The Division review in progress: bullet sponges and the buddy system

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I have some work to do.
I have some work to do.

Shooting down droves of bullet-spongy hooded criminals in an online cover-based RPG might be a hard sell, but I’m enjoying The Division—at least, my lizard brain is. The combat can be a challenging and cooperative cover playground, stat-bumping loot drops regularly, and in true Ubisoft style the city map overflows with icons I’m driven to wipe away. I just hardly know why I’m doing what I’m doing, but for now I’m OK with that, as long as my XP keeps growing and making ding-ding sounds.

The Division release wasn’t without its issues. We received radio silence from the servers until an hour or two after it went live. And then suddenly everything went back online, and I’ve yet to have a single hitch since.

It looks great, despite a few visual bugs that disappeared after a quick reboot. With settings maxed out, otherwise minute details really stand out. Glass, tile, and fabrics shatter and perforate closely to their real life counterparts. Hazy golden hour light spills into the slick city streets, and thick snowstorms turn streetlamps into conical havens and wandering NPCs into creepy silhouettes. A slew of post-processing and weather effects layer on a grimy, sterile palate to a once lively setting. It’s all quite moody.

The Division Day One (1)

Cover-based friendship

Combat has been a frantic mix of coordinating with teammates and puzzling out a good way to exploit enemy positions. It didn’t take long for Chris and I to fall into a natural rhythm. He had a rifle, good at a long distance, so he’d take the high ground. My SMG could tear up dudes, but only if I was fairly close, so he’d suppress and support from up high while I maneuvered through cover for a good flanking route. The enemies felt more aggressive than I remember them being in the beta, and we ran into some flamethrower-wielding baddies that would charge right away, a nice change of pace from the stop and pop of The Division’s perpetual hoodie gang. Boss characters are still mostly stronger versions of regular enemies, just with more health and a shield, though we did encounter one that was bigger, slower, and more powerful than the rest. Still, it was just a huge human with a weapon.

It’s easy to dismiss the oddities in enemy behaviors and presentation when the story is so missable. The Division has too much going on to internalize every line of dialogue or miniature environmental set piece, especially when you’re chatting with a few friends. But knowing the narrative scaffolding is there and slowly absorbing it throughout play gives weight to what I’m doing, even if it’s a very light weight and what I’m doing is murdering a lot of people. I know we’re trying to take the city back from the bad guys, rebuild civilization, and eradicate the virus that led to the collapse of society. You probably know this story. I’ve heard it many times, and though the cliched, somber, self-serious tones of Tom Clancy are enough to keep me going for now, I worry it might feel too monotone before long.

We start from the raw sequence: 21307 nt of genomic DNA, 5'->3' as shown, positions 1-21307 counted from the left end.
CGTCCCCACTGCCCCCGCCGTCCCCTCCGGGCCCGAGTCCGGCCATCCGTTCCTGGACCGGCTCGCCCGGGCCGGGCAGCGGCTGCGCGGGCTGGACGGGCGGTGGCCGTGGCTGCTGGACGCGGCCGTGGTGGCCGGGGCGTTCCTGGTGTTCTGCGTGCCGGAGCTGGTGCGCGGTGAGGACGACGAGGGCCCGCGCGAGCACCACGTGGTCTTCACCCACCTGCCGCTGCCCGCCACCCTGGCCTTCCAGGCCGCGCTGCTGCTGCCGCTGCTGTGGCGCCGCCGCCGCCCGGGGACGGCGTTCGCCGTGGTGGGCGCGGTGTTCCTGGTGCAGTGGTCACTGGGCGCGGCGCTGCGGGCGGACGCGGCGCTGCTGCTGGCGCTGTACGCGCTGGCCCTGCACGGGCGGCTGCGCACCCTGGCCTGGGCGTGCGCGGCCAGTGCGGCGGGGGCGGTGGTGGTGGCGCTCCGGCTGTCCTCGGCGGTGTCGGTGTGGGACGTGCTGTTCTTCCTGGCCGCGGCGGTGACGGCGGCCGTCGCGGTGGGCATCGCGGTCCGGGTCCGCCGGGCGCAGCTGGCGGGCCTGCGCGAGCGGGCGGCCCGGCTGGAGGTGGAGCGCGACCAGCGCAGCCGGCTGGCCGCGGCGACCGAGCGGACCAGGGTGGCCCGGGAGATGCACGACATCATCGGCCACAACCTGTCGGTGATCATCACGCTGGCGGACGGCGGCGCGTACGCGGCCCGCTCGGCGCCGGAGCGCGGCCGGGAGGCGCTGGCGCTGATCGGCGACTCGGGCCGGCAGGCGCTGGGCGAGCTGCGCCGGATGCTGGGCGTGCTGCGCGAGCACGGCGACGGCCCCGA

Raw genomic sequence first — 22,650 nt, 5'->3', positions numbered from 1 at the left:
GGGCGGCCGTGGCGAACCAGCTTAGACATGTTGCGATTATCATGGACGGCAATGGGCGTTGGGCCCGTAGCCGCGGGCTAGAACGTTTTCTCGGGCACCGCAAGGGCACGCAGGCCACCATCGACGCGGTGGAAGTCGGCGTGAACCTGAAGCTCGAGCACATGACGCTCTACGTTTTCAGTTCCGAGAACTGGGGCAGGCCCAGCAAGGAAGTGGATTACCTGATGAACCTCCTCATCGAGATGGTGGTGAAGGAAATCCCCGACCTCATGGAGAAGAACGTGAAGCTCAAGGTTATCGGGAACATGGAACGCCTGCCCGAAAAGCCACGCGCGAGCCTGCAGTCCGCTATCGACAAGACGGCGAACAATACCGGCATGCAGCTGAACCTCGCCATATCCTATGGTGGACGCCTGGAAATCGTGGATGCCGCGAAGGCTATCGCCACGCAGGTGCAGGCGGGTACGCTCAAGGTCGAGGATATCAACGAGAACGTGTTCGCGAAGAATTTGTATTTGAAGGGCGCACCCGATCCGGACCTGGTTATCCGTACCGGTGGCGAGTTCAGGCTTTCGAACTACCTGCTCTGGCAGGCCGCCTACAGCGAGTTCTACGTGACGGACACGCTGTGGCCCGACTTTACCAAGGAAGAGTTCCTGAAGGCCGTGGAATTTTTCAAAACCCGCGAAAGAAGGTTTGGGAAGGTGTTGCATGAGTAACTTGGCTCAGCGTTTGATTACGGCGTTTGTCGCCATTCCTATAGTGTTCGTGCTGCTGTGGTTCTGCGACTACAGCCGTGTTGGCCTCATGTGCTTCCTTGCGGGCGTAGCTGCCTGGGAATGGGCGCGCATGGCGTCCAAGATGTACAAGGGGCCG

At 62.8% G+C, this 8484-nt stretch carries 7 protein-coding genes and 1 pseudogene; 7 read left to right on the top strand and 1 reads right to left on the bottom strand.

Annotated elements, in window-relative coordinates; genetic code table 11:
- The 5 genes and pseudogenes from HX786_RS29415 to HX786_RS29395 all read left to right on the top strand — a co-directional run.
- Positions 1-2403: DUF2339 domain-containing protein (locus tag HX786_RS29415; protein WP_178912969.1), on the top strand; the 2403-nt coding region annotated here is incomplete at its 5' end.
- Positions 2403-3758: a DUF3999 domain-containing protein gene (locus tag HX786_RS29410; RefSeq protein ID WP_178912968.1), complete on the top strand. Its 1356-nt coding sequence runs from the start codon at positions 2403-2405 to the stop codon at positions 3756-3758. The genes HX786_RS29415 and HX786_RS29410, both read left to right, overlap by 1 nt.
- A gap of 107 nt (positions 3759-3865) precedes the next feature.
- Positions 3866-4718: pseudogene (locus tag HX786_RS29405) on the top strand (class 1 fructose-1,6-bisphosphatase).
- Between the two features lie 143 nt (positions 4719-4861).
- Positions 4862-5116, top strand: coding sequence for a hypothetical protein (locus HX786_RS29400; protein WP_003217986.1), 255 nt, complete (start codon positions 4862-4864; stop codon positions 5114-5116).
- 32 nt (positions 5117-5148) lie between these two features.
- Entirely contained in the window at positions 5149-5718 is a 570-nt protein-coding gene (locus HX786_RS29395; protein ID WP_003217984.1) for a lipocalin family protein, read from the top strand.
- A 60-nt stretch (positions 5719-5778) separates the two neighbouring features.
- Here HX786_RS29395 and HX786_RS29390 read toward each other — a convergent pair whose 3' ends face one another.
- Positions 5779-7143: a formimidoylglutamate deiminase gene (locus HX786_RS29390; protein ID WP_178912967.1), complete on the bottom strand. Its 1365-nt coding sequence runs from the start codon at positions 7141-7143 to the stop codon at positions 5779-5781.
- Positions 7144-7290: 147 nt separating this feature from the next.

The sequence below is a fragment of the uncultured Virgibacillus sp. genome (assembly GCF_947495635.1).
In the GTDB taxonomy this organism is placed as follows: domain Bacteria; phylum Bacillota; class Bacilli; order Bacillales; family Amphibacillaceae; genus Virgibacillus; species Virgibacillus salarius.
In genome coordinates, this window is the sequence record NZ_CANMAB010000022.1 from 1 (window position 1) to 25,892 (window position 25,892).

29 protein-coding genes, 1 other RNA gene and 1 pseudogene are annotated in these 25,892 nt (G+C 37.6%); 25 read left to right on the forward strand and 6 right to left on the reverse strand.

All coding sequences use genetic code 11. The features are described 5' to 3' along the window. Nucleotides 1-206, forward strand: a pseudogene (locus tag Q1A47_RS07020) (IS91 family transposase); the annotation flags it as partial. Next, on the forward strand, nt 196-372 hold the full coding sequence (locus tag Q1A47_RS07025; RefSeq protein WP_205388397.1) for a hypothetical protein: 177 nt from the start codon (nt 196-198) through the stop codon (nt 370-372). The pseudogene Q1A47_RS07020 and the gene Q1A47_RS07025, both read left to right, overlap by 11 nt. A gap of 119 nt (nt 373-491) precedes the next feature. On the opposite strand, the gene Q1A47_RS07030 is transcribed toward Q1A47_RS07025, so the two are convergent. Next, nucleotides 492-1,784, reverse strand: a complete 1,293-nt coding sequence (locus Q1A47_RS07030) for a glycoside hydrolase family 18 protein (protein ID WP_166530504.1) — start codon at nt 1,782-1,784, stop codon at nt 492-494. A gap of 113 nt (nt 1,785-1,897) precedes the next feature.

The narrative scaffolding gives weight to what I’m doing, even if it’s a very light weight and what I’m doing is murdering a lot of people.

There are still a lot of questions. Cooperative combat could change entirely if the locked skills, perks, and abilities have meaningful effects. Even if they do, without a variety of combat scenarios and enemy types, their diversity could go to waste. For now, the campaign is entertaining, but some players have already reached level 30, and it’s unclear if there’s proper incentive to repeat missions on harder difficulties for more loot.

Presumably, the Dark Zone, a PvP area where anyone can turn on anyone, is where the rarest loot and the bulk of mystery resides. During the betas, the Dark Zone was a bit of a mess, with players shooting one another willy-nilly and hackers breaking the game altogether. Perhaps players will settle into the Dark Zone’s intended role as a tense post-disaster scavenging area, with teams working together and turning on one another in dramatic, prolonged encounters. There are huge chunks of the map I’ve yet to explore and a bunch of systems like crafting I’ve yet to even touch, so before I can truly divvy out my thoughts on The Division, I’ll need to broaden my post-apocalyptic experience.

In the meantime, I’m heading back to post-virus New York to find some answers.

Stay tuned for more coverage of The Division and a review in the near future.

A few graphical glitches didn't repeat after a reboot, but I'm glad my character has future sight.
A few graphical glitches didn’t repeat after a reboot, but I’m glad my character has future sight.